By 1967, Graham was receiving an honorary degree from Belmont Abbey, a Jesuit college. The Gastonia Gazette reported Graham’s comments that night included:

[Quote] The gospel that built this school and the gospel that brings me here tonight is still the way of salvation. [End Quote, footnote #30]

Graham, in his book Just As I Am, writes of such meetings as his “ecumenical strategy.” [footnote #31]

Graham himself is documented as having said, “I have no quarrel with the Catholic Church,” [footnote #33] and that was not only backed up by words but by deeds.

In 1977, Graham held one of his crusades on the campus of Notre Dame. In the June 3, 1977 Issue of Christianity Today they reported that:

[Quote] In Graham’s sermons were of the type that audiences around the world have heard, with only a few more references to such Catholics as Bishop Fulton Sheen and Mother Teresa of Calcutta. [End Quote, footnote #33]

Later that year Graham held a crusade in Manila, the Philippines and once again Christianity Today reported on that crusade and published:

[Quote] We didn’t know what to expect when we came here because the Protestant population in the Philippines is very small. But during the crusade we have seen some of the greatest unity among churches that we’ve ever experienced, and we have received marvelous support from the Catholic Church. [End Quote, footnote #34]

In his book Just As I Am, Graham wrote of accepting an invitation to participate in a service with Pope Paul II, but that an unexpected invitation to China kept him from being able to participate in the service. [Footnote #35]

There is a reason that the Church of Rome has worked so closely with Graham’s crusades, and I believe it is because, like the World Council of Churches, they wanted to use Graham for their ecumenical goals. As long as Graham did not call out the heresies of the Church of Rome or of the protestant modernists, both heretical groups were happy to use Graham, and I believe Graham was happy to use them if it meant filling stadiums. But was it perhaps more than Graham using the Church of Rome to fill his stadiums or was it that Graham actually saw no major difference between his beliefs and those of the Church of Rome? In a 1978 issue of McCall’s magazine, Graham was quoted as saying:

[Quote] I’ve found that my beliefs are essentially the same as those of orthodox Roman Catholics. [End Quote, footnote #36]

Iain Murray sums it up this way when he writes:

[Quote] From all this it is clear that, while Graham has professed no change in his doctrinal beliefs, he had come to accept the primary ecumenism that there is a shared experience of salvation in Christ which makes all differences of belief a secondary matter. [End Quote, footnote #37]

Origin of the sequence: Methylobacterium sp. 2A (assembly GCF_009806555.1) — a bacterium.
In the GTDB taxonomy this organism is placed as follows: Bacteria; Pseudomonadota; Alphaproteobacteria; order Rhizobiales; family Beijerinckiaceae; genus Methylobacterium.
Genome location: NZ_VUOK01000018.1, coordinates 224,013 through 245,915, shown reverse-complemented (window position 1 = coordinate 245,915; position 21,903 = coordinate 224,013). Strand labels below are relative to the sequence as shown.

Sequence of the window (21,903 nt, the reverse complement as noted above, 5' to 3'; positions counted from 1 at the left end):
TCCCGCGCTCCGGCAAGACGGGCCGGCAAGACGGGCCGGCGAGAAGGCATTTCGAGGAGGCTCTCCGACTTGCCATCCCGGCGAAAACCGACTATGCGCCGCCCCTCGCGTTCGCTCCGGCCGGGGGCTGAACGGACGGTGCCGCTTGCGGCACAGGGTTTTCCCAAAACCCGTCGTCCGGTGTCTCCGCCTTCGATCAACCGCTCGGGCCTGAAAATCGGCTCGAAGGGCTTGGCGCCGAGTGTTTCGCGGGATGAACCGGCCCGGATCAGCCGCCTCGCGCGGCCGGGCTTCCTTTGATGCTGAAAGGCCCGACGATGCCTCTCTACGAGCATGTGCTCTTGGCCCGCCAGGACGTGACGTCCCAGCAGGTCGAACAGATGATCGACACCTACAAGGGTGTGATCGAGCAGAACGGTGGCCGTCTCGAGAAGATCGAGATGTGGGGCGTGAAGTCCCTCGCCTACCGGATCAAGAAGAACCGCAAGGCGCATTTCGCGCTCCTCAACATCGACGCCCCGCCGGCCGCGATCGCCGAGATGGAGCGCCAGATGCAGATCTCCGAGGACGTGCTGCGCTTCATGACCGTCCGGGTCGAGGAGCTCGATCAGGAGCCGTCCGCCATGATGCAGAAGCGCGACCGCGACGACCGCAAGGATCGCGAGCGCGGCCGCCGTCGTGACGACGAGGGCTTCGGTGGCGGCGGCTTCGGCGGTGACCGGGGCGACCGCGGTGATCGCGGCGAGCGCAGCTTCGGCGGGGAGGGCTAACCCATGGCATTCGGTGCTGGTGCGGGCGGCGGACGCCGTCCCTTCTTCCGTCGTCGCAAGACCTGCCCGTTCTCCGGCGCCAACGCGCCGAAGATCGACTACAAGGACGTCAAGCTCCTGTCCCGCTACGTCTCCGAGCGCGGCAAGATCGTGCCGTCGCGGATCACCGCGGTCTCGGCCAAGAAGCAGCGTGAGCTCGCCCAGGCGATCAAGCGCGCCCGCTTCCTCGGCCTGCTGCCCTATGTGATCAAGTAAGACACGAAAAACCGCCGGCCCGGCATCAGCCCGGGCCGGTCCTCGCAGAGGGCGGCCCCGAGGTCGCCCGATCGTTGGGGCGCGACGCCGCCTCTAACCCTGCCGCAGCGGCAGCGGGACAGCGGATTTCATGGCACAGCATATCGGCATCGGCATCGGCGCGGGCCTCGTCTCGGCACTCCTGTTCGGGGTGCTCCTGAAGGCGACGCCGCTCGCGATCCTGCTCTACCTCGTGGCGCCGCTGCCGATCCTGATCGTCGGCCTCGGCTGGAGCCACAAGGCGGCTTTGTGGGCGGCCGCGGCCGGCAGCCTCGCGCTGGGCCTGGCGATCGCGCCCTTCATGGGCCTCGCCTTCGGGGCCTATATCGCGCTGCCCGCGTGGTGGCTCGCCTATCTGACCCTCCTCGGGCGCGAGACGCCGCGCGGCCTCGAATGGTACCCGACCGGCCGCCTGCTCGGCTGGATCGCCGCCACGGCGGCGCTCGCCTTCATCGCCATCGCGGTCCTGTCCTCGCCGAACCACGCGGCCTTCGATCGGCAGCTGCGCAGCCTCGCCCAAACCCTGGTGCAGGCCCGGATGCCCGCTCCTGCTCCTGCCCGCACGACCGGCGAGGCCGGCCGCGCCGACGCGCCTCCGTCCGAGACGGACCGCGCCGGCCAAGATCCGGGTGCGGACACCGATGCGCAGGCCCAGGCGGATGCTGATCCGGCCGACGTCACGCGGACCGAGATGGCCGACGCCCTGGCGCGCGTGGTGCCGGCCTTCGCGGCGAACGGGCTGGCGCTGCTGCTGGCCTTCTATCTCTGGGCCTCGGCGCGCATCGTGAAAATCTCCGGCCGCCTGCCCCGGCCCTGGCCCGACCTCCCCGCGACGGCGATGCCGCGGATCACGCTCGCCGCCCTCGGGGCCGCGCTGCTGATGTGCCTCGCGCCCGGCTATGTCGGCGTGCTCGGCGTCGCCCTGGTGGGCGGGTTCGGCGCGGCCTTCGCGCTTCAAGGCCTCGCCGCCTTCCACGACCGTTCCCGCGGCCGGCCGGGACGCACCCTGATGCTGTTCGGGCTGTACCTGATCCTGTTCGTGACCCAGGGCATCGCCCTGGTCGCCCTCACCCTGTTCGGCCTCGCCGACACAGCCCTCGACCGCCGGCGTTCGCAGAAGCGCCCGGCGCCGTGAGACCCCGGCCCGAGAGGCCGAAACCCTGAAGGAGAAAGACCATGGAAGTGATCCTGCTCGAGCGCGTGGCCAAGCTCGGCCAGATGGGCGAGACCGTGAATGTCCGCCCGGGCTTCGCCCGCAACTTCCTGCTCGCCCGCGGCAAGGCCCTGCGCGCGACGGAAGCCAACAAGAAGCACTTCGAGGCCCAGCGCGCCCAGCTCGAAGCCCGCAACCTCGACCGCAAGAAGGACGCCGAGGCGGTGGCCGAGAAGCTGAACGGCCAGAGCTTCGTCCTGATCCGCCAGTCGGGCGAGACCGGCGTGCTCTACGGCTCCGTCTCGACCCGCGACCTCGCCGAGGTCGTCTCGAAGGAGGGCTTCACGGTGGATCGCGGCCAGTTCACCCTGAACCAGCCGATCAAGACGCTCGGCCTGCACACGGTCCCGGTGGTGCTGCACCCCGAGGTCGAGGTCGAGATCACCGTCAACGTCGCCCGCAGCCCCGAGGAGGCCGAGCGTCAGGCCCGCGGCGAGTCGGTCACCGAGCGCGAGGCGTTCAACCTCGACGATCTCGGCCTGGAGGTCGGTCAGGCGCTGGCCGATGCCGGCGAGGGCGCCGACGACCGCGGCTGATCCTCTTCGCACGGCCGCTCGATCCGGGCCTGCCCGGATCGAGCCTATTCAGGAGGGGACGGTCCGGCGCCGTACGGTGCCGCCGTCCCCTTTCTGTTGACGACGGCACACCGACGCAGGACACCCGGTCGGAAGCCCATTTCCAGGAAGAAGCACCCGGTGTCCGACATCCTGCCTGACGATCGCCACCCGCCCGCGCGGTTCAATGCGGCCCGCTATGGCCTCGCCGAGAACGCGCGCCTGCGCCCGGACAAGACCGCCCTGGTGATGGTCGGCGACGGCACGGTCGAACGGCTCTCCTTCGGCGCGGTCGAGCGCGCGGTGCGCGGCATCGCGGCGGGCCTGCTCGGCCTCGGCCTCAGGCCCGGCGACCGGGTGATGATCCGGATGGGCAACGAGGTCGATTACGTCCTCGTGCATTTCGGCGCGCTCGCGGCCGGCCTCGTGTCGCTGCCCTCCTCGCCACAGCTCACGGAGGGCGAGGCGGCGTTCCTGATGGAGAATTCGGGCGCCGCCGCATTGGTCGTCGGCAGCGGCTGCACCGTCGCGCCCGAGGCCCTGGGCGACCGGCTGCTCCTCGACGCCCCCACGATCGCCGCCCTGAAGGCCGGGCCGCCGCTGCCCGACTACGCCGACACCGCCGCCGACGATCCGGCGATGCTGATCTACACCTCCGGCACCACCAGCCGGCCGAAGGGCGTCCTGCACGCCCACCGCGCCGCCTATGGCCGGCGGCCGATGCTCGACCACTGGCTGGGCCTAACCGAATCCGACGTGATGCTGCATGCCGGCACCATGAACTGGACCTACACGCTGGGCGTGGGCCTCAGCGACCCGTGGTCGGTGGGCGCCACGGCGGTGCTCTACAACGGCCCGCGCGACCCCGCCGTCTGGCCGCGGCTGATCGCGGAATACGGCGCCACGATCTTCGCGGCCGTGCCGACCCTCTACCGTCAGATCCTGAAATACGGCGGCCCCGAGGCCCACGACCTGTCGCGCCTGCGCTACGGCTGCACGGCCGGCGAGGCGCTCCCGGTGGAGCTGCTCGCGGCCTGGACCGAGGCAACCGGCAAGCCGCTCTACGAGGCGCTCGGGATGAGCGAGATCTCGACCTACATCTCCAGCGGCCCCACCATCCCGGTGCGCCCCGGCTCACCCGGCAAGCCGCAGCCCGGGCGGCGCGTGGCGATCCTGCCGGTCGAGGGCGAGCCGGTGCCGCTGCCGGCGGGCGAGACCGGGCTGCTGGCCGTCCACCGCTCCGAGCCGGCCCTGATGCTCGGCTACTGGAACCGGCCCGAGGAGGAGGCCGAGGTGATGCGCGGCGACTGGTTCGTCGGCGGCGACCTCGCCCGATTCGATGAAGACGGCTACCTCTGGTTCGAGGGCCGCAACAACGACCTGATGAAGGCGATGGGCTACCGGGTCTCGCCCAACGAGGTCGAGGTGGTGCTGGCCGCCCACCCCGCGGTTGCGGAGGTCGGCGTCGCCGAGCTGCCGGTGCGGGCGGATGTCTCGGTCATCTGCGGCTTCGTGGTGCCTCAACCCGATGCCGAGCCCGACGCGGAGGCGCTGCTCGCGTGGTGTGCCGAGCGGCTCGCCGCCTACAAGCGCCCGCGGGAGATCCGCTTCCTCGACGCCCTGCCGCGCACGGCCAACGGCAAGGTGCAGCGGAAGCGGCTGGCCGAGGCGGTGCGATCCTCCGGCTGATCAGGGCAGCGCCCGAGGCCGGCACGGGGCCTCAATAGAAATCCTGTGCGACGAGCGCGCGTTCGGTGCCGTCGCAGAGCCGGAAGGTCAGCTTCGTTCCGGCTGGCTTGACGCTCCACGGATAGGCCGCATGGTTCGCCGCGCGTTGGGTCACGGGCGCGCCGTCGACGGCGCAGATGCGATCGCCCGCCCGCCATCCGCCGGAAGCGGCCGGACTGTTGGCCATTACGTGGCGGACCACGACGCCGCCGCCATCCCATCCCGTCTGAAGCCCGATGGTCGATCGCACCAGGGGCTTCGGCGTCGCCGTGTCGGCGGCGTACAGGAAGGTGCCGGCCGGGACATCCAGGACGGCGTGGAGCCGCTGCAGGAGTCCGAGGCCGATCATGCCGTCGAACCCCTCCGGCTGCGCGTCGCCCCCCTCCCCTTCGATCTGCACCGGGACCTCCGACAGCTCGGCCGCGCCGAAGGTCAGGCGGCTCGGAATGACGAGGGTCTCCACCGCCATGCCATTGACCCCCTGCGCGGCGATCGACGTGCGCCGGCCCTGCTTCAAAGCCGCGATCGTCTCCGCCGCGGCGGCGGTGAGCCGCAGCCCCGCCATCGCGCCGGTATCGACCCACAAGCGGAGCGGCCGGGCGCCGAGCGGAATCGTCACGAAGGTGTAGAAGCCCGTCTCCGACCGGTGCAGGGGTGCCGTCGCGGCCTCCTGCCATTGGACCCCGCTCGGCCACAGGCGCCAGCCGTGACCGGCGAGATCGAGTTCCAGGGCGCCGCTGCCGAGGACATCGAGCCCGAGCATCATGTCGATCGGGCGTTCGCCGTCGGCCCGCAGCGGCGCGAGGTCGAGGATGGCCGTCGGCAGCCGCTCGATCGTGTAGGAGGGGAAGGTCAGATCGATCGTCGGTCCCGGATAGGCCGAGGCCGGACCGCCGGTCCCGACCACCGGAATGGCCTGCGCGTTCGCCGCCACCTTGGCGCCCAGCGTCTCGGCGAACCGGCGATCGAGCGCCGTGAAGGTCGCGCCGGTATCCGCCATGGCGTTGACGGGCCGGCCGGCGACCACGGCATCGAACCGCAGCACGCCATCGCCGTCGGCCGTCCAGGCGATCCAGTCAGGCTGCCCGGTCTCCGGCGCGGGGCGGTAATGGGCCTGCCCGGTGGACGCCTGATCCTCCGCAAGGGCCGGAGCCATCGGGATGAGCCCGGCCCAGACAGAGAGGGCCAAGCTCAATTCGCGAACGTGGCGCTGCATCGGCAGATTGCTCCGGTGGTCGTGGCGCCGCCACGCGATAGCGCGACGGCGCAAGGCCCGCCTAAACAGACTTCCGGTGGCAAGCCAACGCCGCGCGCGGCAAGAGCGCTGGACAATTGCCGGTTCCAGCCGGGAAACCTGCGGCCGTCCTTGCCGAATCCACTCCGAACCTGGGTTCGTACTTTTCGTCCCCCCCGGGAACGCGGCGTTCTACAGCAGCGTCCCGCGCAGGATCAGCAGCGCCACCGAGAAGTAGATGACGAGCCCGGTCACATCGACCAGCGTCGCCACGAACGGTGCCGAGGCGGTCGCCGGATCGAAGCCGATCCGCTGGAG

The problem is that while Graham was professing one thing with his mouth, his actions were professing something different altogether. The question Graham seemed to not ask himself was, “do the Church of Rome and the protestant modernists follow the Jesus Christ of the Bible?”

The Church of Rome, the liberal neo-evangelicals, and the cults do not follow the Jesus of the Bible despite what they profess. All of these religious groups have redefined Jesus, and if you re-define Jesus you also re-define the gospel. However, Graham did not seem to believe this, and therefore saw no need to contradict Catholicism, but to embrace it.

[Quote] My goal, I always made clear, was not to preach against Catholic beliefs or to proselytize people who were already committed to Christ within the Catholic Church. Rather, it was to proclaim the gospel to all those who had never truly committed their lives to Christ. [End Quote]

It is for this very reason that the Apostle Paul warns:

2 Corinthians 11:3-4: But I fear, lest somehow, as the serpent deceived Eve by his craftiness, so your minds may be corrupted from the simplicity that is in Christ. For if he who comes preaches another Jesus whom we have not preached, or if you receive a different spirit which you have not received, or a different gospel which you have not accepted—you may well put up with it!

Indeed many have put up with “another Jesus” and “a different gospel” of today’s false religions in order to gain a bigger following. However some did not just “put up with it” but have come to the conclusion that many of today’s false religions are in fact following the Jesus of the Bible. Writing of Billy Graham, Iain Murray declares:

[Quote] Whereas the co-operation had first begun out of a desire to gain an entrance for the gospel in other religious circles, it was now discovered that the saving gospel had been with the non-evangelicals all the time. [End Quote, footnote #38]

Graham himself admitted that “The ecumenical movement has broadened my viewpoint.” [footnote #39]